# What does “rigor” mean in mathematics? [duplicate]

This question already has an answer here:

I spend a lot of time on math.se and even though I don't understand many of the questions posed, I try to understand what is being said or atleast wiki something to get some gist of the question and the answers. However, I never understood what "rigour" meant or what people mean when they say "is this a rigorous solution?". So can someone please explain to me what rigour in mathematics is?.

Thanks!

## marked as duplicate by rschwieb, Daniel Fischer, Jeel Shah, Omnomnomnom, AmzotiAug 22 '13 at 18:38

This question has been asked before and already has an answer. If those answers do not fully address your question, please ask a new question.

• Ahh I didn't see that. I have voted to close as duplicate also. – Jeel Shah Aug 22 '13 at 18:17

## 1 Answer

"Rigor" is a subjective term, but basically it means that the intended reader shouldn't have to spend too much time at any step of your argument figuring out "why is this step justified?"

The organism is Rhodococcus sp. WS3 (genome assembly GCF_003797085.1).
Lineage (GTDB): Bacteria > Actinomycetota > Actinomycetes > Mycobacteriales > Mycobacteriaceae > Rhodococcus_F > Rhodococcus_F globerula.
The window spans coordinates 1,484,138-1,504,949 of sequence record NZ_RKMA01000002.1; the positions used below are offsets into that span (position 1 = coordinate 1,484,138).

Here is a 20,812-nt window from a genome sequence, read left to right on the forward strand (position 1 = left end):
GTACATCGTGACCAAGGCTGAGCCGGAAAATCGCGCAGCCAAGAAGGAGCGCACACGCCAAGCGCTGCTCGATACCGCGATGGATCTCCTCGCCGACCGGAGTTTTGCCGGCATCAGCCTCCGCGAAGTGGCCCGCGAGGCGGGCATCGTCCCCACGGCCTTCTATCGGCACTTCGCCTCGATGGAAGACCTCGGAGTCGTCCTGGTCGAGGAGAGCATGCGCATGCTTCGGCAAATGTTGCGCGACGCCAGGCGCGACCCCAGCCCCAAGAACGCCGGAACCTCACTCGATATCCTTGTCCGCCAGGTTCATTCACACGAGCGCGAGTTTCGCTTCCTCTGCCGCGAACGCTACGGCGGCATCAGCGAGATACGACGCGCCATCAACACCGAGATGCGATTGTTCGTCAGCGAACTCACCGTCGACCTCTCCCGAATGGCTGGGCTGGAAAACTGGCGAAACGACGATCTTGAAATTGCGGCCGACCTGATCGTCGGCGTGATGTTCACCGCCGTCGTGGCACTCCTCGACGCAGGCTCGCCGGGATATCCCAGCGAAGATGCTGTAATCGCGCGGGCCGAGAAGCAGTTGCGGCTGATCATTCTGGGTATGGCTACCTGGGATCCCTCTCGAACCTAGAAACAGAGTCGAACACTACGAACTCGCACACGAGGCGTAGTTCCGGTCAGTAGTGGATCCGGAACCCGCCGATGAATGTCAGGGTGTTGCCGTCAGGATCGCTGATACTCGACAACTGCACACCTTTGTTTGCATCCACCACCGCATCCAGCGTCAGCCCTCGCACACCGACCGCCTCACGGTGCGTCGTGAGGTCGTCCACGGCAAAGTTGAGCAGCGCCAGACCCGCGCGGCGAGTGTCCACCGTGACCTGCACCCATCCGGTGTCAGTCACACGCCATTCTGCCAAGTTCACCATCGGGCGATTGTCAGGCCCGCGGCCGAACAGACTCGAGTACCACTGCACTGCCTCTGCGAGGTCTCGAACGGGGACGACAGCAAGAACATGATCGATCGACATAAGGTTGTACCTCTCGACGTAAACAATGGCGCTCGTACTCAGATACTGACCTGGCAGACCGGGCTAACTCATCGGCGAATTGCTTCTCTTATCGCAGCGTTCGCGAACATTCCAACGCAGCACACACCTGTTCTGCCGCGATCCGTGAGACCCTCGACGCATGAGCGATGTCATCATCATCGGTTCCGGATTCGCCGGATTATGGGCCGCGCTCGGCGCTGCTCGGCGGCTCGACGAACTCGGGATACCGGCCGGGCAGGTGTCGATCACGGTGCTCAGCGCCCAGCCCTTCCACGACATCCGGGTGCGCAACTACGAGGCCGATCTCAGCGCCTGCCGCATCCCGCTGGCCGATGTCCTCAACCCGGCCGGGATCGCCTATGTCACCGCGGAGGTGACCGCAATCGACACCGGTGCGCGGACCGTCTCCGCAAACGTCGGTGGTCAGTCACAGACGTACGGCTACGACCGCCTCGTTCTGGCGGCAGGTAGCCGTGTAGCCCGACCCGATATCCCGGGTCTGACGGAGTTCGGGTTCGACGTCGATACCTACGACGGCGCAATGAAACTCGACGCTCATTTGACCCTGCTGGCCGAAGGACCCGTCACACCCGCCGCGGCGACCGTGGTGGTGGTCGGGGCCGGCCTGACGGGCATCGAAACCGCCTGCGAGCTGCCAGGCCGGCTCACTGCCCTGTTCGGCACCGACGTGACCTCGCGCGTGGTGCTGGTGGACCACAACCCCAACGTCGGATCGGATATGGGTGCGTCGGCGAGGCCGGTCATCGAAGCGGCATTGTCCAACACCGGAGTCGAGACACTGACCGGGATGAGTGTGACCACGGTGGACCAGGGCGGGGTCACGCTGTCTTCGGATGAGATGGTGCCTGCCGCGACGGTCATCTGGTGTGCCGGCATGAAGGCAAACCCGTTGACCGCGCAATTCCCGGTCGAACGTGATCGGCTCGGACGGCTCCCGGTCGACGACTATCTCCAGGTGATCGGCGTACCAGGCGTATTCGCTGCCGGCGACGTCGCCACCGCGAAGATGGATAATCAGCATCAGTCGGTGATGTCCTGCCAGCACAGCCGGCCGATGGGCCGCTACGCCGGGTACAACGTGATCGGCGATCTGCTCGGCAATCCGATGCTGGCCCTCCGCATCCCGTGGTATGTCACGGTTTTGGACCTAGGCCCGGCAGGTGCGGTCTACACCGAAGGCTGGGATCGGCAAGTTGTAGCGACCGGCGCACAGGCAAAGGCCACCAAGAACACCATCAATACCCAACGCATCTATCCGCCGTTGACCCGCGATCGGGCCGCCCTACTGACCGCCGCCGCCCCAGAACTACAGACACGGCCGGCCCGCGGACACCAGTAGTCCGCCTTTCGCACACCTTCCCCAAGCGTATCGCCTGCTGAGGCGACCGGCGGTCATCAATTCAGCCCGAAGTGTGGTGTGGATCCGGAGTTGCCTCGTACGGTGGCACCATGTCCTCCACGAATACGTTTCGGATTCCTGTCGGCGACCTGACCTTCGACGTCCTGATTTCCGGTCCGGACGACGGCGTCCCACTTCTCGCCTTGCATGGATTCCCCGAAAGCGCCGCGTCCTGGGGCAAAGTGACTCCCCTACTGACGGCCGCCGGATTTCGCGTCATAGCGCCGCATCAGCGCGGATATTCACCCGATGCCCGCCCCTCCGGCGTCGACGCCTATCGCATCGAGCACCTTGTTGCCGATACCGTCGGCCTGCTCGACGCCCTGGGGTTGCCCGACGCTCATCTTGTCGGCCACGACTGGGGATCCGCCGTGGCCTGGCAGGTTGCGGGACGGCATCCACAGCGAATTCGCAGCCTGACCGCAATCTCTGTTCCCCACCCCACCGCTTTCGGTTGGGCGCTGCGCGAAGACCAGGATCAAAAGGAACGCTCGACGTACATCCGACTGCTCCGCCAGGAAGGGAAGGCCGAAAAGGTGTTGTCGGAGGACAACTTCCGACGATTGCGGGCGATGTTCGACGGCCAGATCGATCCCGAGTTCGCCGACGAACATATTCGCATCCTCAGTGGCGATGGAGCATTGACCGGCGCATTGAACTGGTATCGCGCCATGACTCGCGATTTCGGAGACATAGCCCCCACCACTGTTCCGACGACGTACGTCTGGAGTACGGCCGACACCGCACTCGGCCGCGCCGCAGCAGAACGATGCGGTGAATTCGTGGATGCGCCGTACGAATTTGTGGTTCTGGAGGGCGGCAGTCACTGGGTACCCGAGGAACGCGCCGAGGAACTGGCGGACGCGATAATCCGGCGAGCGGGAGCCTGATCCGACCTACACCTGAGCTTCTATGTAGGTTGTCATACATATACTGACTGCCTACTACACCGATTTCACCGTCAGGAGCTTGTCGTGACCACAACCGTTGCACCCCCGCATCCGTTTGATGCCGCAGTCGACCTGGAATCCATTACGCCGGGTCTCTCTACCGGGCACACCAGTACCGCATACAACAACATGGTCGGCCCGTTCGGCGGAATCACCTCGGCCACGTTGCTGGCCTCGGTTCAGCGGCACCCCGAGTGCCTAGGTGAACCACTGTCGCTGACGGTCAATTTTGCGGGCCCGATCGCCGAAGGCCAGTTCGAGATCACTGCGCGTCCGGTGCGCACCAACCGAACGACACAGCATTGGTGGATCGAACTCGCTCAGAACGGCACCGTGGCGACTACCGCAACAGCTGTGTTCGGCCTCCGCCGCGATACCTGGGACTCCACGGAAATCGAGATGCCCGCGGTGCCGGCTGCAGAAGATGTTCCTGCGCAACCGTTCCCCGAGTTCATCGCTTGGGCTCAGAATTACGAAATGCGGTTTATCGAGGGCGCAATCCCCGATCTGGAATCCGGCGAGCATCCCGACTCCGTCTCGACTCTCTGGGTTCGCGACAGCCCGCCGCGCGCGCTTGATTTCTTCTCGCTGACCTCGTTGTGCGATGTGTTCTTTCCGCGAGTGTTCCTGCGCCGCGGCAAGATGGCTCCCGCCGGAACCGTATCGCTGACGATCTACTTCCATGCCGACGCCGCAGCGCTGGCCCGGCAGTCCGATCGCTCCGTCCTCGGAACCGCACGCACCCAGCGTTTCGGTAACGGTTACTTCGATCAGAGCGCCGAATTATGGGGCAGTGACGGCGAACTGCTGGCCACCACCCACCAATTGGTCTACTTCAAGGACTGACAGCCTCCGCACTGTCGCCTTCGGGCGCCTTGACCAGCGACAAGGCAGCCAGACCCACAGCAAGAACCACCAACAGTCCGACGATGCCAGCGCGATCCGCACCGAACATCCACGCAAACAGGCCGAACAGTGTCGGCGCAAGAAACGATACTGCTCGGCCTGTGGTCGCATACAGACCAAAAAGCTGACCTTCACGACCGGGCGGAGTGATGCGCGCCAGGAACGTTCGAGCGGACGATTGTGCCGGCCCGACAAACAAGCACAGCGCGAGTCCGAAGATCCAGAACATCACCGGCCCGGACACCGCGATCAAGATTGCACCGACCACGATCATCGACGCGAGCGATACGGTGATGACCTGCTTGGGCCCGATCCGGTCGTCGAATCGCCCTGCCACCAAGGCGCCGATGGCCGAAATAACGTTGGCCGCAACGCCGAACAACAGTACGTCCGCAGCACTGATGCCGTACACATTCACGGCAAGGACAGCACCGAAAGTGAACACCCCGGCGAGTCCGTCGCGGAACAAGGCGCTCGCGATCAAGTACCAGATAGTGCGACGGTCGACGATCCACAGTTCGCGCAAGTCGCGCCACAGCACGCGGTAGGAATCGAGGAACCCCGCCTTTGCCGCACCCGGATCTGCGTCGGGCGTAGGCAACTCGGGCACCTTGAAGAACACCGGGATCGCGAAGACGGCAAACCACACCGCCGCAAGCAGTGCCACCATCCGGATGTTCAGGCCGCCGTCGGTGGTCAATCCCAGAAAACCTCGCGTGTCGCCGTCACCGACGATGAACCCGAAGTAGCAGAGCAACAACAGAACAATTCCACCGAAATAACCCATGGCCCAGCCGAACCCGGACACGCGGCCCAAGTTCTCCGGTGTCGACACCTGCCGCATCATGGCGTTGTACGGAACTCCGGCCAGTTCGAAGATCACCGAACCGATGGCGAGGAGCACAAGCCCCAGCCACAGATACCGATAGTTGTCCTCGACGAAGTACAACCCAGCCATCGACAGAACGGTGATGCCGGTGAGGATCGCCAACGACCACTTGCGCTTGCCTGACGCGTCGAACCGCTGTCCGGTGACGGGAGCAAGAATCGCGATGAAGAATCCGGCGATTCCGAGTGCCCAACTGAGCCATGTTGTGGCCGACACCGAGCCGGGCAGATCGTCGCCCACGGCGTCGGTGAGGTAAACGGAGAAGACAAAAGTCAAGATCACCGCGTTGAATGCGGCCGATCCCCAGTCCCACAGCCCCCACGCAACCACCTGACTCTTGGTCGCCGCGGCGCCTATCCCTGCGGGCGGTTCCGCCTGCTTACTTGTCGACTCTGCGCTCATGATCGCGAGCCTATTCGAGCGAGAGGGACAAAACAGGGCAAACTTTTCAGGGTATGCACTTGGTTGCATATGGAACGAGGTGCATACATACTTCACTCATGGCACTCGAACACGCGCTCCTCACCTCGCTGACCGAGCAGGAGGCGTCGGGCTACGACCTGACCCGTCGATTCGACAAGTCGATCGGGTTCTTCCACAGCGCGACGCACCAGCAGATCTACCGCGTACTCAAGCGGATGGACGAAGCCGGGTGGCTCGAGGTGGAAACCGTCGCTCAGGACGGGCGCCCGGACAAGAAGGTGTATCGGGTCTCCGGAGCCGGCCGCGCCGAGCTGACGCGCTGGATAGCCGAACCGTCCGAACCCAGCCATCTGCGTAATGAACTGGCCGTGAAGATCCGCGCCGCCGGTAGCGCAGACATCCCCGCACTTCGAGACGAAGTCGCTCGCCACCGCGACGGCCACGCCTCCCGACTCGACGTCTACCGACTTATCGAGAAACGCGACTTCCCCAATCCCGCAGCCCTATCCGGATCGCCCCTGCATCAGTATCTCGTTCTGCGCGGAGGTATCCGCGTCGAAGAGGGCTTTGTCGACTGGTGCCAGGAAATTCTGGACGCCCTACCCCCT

Here's an example: Suppose we are given a function on the natural numbers which is defined by $$f(0)=0,\quad f(n)=f(n-1)+n, \text{ for } n>0$$ Find a closed form expression for $f(n)$.

Here's a potentially non-rigorous (but correct) solution: \begin{align} f(n)&=f(n-1)+n\\ &=(f(n-2)+(n-1))+(n) = f(n-2)+(n-1)+(n)\\ &=f(n-3)+(n-2)+(n-1)+(n) \end{align} Continuing, we see that $$f(n)=f(0)+1+2+\cdots+(n-1)+(n)=\frac{n(n+1)}{2}$$

Here's what I meant by "intended reader" in my first line: if the audience were professional mathematicians, this would be an acceptable proof, since the implicit justification for each step would be perfectly clear to them. However, if this was an exercise in my introductory Discrete Mathematics course, it would fail to meet my standards of rigor in at least two ways, since in this case the intended audience would be their peers:

1. The part below "Continuing, we see that" is a guess, based on an apparent pattern developing in the lines above it. The pattern is indeed correct, but it's still a guess and will remain so until it has been proven (by induction, say).

2. Depending on what we had covered up to the time, the last equality, while again correct, might not meet the standard of rigor if the students hadn't seen the expression for the sum of an arithmetic series. If they hadn't, then a citation (or a proof) would be necessary.

• Very well explained! Thank you. This really clears it up. – Jeel Shah Aug 22 '13 at 19:19
• @gekkostate Glad it helped. Be sure to look at the link to the duplicate for another perspective. – Rick Decker Aug 22 '13 at 19:22